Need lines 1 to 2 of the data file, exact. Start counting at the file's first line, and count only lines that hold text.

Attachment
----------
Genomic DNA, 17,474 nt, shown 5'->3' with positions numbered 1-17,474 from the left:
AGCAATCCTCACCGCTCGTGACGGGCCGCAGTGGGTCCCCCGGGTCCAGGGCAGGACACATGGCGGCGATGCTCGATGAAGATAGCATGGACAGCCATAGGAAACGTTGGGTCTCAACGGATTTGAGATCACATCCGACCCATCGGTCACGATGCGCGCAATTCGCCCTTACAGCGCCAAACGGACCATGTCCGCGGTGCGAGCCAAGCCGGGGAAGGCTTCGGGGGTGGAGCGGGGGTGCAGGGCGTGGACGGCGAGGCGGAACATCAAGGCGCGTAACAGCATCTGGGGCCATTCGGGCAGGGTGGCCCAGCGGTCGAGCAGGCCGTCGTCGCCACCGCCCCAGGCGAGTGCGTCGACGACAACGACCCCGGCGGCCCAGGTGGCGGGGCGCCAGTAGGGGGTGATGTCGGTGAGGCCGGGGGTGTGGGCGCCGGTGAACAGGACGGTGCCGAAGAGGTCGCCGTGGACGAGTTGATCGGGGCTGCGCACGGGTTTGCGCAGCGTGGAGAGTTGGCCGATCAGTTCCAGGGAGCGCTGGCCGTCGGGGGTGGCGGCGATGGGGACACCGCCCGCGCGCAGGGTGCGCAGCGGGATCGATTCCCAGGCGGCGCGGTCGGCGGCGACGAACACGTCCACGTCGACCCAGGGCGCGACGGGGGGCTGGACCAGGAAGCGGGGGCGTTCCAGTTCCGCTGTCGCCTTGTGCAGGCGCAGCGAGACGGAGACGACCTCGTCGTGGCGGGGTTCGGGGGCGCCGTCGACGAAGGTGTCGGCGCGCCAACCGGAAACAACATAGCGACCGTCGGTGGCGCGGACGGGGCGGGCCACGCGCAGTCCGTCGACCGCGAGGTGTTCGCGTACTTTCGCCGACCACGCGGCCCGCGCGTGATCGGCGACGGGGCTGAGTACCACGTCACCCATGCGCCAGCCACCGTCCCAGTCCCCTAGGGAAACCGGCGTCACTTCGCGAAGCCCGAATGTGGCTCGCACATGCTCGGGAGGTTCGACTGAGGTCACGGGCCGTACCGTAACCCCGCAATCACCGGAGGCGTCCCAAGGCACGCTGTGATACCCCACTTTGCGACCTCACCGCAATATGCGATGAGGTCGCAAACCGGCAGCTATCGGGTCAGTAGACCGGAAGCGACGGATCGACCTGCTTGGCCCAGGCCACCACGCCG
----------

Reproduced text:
Genomic DNA, 17,474 nt, shown 5'->3' with positions numbered 1-17,474 from the left:
AGCAATCCTCACCGCTCGTGACGGGCCGCAGTGGGTCCCCCGGGTCCAGGGCAGGACACATGGCGGCGATGCTCGATGAAGATAGCATGGACAGCCATAGGAAACGTTGGGTCTCAACGGATTTGAGATCACATCCGACCCATCGGTCACGATGCGCGCAATTCGCCCTTACAGCGCCAAACGGACCATGTCCGCGGTGCGAGCCAAGCCGGGGAAGGCTTCGGGGGTGGAGCGGGGGTGCAGGGCGTGGACGGCGAGGCGGAACATCAAGGCGCGTAACAGCATCTGGGGCCATTCGGGCAGGGTGGCCCAGCGGTCGAGCAGGCCGTCGTCGCCACCGCCCCAGGCGAGTGCGTCGACGACAACGACCCCGGCGGCCCAGGTGGCGGGGCGCCAGTAGGGGGTGATGTCGGTGAGGCCGGGGGTGTGGGCGCCGGTGAACAGGACGGTGCCGAAGAGGTCGCCGTGGACGAGTTGATCGGGGCTGCGCACGGGTTTGCGCAGCGTGGAGAGTTGGCCGATCAGTTCCAGGGAGCGCTGGCCGTCGGGGGTGGCGGCGATGGGGACACCGCCCGCGCGCAGGGTGCGCAGCGGGATCGATTCCCAGGCGGCGCGGTCGGCGGCGACGAACACGTCCACGTCGACCCAGGGCGCGACGGGGGGCTGGACCAGGAAGCGGGGGCGTTCCAGTTCCGCTGTCGCCTTGTGCAGGCGCAGCGAGACGGAGACGACCTCGTCGTGGCGGGGTTCGGGGGCGCCGTCGACGAAGGTGTCGGCGCGCCAACCGGAAACAACATAGCGACCGTCGGTGGCGCGGACGGGGCGGGCCACGCGCAGTCCGTCGACCGCGAGGTGTTCGCGTACTTTCGCCGACCACGCGGCCCGCGCGTGATCGGCGACGGGGCTGAGTACCACGTCACCCATGCGCCAGCCACCGTCCCAGTCCCCTAGGGAAACCGGCGTCACTTCGCGAAGCCCGAATGTGGCTCGCACATGCTCGGGAGGTTCGACTGAGGTCACGGGCCGTACCGTAACCCCGCAATCACCGGAGGCGTCCCAAGGCACGCTGTGATACCCCACTTTGCGACCTCACCGCAATATGCGATGAGGTCGCAAACCGGCAGCTATCGGGTCAGTAGACCGGAAGCGACGGATCGACCTGCTTGGCCCAGGCCACCACGCCG